In Maiorino the plaintiff suffered a lacerated left wrist while undertaking to open a glass container in which a new toothbrush was packaged. He sued the maker of the glass container along with the retailer from whom the toothbrush was purchased. There was evidence that the plaintiff had sought to open the container in an unusual and careless manner and the question presented was whether the trial court had acted properly in submitting to the jury the issue of contributory negligence as a defense to the plaintiff's claim grounded on strict liability in tort. We held that it had, citing Cintrone (45 N.J., at 457-459) and saying:
Simply stated, we are of the view that where a plaintiff acts or fails to act as a reasonably prudent man in connection with use of a warranted product or one which comes into his bands under circumstances imposing strict liability on the maker or vendor or lessor, and such conduct proximately contributes to his injury, he cannot recover. In short, in our judgment the well known principle of contributory negligence in its broad sense is sufficiently comprehensive to encompass all the variant notions expressed in the cited cases as a basis for refusing plaintiff a recovery when his own lack of reasonable care joined or concurred with the defect in the defendant's product as a proximate cause of the mishap and his injury. A manufacturer or seller is entitled to expect a normal use of his product. The reach of the doctrine of strict liability in tort in favor of the consumer should not be extended so as to negate that expectation. 45 N.J. at 574.
See Caputzal v. The Lindsay Co., 48 N.J. 69, 76 (1966).
The plaintiff urges that Cintrone was concerned only with assumption of risk and Maiorino only with misuse of property and he suggests, citing comment n to § 402 A of the Restatement (Second) Torts (1965), that any bar to the plaintiff's recovery should be confined to those situations and terms, thereby avoiding the asymmetrical importation of contributory negligence terminology into an action not grounded on negligence. But that would involve the reintroduction of confusing terms and classifications which we have elsewhere sought to obviate (McGrath v. American Cyanamid Co., 41 N.J. 272, 276 (1963)) and though we consider it hardly necessary, the term "contributory fault" could, if so desired, readily be substituted for the term "contributory negligence". See Prosser, supra, 50 Minn. L. Rev., at 838; Levine, "Buyer's Conduct as Affecting the Extent of Manufacturer's Liability in Warranty," 52 Minn. L. Rev. 627, 653 (1968).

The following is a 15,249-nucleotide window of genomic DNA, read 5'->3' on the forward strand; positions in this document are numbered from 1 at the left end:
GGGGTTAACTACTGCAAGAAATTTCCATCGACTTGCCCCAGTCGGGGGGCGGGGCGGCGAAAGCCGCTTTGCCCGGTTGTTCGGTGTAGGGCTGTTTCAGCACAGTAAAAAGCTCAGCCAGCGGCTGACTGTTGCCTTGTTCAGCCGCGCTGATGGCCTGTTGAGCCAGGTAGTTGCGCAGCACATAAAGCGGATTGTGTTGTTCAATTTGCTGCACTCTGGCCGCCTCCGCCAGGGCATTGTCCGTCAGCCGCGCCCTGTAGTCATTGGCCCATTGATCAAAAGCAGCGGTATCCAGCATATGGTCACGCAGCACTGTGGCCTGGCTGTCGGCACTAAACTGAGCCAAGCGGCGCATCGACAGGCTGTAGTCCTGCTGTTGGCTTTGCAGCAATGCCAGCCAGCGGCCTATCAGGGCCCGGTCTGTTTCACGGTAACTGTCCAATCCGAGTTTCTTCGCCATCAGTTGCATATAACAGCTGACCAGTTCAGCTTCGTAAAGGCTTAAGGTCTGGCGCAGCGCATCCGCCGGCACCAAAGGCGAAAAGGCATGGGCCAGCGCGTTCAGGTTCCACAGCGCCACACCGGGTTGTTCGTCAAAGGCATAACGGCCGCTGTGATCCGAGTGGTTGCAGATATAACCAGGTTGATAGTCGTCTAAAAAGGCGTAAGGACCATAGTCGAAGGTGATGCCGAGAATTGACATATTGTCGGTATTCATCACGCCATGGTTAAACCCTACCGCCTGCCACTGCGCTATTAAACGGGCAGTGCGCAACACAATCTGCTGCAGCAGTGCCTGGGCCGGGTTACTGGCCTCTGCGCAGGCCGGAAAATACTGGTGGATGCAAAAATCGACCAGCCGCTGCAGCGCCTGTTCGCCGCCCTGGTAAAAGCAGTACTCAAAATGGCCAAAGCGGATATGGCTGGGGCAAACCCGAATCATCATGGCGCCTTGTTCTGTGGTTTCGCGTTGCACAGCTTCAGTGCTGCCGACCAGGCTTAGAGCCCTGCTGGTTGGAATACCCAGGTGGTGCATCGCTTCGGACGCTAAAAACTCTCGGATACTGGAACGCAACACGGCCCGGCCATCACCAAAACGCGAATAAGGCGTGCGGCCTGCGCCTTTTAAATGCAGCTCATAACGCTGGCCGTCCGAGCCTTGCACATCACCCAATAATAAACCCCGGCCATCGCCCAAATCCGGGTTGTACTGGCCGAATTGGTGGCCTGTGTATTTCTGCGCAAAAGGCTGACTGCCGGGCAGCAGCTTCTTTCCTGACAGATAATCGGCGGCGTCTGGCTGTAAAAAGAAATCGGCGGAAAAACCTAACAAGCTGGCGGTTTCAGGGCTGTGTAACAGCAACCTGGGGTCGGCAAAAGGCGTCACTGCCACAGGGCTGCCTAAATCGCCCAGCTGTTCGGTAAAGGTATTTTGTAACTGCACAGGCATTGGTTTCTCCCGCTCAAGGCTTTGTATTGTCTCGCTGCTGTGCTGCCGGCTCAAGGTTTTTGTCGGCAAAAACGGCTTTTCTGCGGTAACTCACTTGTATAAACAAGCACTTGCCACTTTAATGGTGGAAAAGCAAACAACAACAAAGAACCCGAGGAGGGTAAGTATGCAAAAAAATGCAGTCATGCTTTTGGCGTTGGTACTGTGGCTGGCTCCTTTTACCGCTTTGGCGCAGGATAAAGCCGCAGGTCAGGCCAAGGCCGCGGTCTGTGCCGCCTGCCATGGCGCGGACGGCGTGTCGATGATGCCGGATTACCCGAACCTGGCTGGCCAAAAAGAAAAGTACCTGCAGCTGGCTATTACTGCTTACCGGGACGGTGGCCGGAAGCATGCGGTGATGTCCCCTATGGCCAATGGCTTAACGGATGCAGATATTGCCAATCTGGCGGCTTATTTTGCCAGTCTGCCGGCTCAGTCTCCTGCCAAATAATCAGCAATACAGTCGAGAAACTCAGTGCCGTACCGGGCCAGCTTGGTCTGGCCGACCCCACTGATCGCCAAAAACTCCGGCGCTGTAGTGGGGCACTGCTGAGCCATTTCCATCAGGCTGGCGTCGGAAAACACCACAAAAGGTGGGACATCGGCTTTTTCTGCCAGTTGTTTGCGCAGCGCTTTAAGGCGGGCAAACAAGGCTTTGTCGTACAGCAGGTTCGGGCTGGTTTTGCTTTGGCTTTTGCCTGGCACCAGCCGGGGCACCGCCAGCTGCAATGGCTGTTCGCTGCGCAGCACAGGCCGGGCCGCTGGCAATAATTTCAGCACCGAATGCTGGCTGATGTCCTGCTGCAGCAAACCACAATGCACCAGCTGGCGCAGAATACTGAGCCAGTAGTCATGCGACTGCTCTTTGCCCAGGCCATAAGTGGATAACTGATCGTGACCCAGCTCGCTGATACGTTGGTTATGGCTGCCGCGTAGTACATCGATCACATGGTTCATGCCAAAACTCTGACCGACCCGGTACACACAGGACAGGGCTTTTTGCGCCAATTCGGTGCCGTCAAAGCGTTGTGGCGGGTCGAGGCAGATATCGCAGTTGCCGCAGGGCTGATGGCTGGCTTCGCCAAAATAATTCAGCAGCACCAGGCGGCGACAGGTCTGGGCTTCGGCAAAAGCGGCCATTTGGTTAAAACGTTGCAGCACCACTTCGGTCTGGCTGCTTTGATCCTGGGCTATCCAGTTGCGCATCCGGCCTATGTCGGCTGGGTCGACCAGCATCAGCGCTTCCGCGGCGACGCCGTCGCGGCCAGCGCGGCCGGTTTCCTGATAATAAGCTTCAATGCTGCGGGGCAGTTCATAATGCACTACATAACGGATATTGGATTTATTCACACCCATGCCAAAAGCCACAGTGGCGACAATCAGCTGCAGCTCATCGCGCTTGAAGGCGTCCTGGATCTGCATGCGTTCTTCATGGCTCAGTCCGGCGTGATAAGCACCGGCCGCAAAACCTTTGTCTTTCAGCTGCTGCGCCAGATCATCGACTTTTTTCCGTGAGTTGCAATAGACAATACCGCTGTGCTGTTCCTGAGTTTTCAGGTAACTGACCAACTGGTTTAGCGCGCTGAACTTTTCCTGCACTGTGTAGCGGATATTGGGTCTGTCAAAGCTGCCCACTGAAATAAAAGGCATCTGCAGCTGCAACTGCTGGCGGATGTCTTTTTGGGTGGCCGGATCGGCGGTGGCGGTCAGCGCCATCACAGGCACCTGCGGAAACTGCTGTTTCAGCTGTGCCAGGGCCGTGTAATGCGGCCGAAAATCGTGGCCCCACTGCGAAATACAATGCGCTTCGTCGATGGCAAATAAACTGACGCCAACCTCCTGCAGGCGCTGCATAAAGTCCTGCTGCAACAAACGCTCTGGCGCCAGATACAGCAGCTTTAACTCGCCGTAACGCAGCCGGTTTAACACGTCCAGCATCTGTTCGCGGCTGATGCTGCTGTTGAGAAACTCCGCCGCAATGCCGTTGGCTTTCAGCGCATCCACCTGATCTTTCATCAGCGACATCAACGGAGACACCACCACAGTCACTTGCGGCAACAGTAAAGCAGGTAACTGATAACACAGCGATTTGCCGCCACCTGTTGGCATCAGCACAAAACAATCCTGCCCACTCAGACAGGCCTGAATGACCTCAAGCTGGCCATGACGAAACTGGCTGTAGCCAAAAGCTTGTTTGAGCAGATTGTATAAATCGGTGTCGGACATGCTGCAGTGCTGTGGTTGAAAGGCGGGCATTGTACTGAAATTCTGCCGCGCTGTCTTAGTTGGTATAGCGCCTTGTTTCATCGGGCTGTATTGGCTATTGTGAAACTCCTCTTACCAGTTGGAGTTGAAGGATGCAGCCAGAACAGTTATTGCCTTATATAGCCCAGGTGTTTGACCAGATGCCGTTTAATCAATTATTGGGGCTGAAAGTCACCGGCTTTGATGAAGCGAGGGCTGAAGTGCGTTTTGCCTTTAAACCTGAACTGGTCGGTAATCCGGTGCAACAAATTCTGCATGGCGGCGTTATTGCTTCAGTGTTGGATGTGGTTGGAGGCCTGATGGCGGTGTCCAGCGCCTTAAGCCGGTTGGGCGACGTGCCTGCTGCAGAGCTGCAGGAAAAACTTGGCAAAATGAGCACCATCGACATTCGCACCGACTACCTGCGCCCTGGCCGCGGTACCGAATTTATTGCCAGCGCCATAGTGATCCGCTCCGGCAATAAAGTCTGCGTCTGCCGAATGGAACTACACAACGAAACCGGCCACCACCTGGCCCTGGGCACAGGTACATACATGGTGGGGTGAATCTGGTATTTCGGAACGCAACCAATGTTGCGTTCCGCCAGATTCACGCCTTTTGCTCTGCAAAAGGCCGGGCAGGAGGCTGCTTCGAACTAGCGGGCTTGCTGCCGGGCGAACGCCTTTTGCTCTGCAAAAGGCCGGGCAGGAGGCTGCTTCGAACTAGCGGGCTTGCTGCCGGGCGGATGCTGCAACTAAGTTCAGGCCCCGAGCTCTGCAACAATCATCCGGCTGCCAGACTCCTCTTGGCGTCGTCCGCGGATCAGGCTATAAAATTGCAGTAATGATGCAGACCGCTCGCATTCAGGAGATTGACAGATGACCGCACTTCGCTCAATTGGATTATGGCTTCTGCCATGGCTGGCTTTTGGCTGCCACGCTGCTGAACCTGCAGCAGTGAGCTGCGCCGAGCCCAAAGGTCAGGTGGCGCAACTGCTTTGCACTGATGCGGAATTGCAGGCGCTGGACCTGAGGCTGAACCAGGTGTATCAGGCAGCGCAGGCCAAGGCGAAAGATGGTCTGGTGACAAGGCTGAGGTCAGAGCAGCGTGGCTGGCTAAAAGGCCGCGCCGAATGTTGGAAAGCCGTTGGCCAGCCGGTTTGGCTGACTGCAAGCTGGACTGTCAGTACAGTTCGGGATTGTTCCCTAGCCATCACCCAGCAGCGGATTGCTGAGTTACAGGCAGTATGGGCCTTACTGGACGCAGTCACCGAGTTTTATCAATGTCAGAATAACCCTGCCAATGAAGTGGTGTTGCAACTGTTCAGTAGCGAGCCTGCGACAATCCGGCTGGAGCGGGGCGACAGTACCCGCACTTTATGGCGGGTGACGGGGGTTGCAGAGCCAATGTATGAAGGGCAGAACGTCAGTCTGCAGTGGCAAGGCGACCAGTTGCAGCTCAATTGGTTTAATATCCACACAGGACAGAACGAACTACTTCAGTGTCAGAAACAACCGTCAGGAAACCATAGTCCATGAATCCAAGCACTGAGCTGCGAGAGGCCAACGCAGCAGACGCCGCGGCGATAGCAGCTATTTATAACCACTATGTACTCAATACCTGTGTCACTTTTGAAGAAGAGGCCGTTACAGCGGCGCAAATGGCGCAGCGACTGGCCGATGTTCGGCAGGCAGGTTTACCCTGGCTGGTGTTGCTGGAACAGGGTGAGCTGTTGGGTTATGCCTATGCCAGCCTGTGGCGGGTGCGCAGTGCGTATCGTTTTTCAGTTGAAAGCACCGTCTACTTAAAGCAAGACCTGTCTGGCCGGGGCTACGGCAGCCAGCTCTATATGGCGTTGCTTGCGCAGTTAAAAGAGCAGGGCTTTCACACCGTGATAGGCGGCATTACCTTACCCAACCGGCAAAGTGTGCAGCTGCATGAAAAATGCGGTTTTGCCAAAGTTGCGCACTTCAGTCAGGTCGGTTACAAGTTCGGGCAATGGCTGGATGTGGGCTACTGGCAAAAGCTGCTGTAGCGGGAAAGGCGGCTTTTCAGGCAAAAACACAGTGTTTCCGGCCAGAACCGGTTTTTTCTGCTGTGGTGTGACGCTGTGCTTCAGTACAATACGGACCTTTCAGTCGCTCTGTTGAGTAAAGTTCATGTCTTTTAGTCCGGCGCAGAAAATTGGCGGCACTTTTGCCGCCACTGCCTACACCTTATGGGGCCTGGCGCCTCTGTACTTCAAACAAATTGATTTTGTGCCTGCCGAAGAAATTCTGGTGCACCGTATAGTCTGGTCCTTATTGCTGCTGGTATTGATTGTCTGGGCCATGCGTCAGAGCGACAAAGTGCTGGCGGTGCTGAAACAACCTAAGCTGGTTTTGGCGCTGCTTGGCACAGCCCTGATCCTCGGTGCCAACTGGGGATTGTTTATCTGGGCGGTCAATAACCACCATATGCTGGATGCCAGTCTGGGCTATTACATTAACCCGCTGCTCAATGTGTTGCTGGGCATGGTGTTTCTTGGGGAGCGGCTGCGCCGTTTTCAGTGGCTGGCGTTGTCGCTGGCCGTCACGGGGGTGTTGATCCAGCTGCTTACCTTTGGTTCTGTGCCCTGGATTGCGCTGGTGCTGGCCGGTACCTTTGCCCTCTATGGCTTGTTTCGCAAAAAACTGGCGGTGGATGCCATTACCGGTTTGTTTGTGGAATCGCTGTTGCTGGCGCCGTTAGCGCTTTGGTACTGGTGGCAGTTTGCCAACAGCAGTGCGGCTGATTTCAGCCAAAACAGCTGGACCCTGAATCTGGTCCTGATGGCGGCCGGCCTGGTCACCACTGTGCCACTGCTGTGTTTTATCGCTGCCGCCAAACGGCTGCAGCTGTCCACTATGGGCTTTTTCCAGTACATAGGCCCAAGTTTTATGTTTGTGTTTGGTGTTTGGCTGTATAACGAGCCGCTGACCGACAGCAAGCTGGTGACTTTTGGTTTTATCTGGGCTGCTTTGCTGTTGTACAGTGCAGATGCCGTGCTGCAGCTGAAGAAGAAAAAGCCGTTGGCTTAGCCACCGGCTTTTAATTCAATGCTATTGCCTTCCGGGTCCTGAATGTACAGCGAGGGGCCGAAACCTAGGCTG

Comment n, supra, sets forth that "contributory negligence of the plaintiff is not a defense when such negligence consists merely in a failure to discover the defect in the product, or to guard against the possibility of its existence." Restatement, supra, § 402 A, at 356. As well illustrated here, a plaintiff who uses a leased truck which is impliedly warranted
to be in serviceable condition, owes no duty to the lessor to inspect or guard in advance against the possibility of a defect; his failure to do so does not constitute negligence or afford a defense to the supplier of the defective truck. The comment additionally sets forth, without more, that if the user "discovers the defect and is aware of the danger, and nevertheless proceeds unreasonably to make use of the product and is injured by it, he is barred from recovery." That of course finds direct support in Cintrone where it could be concluded from the evidence that the injured truck driver "with knowledge of the danger presented by the defective brakes failed to take the care for ...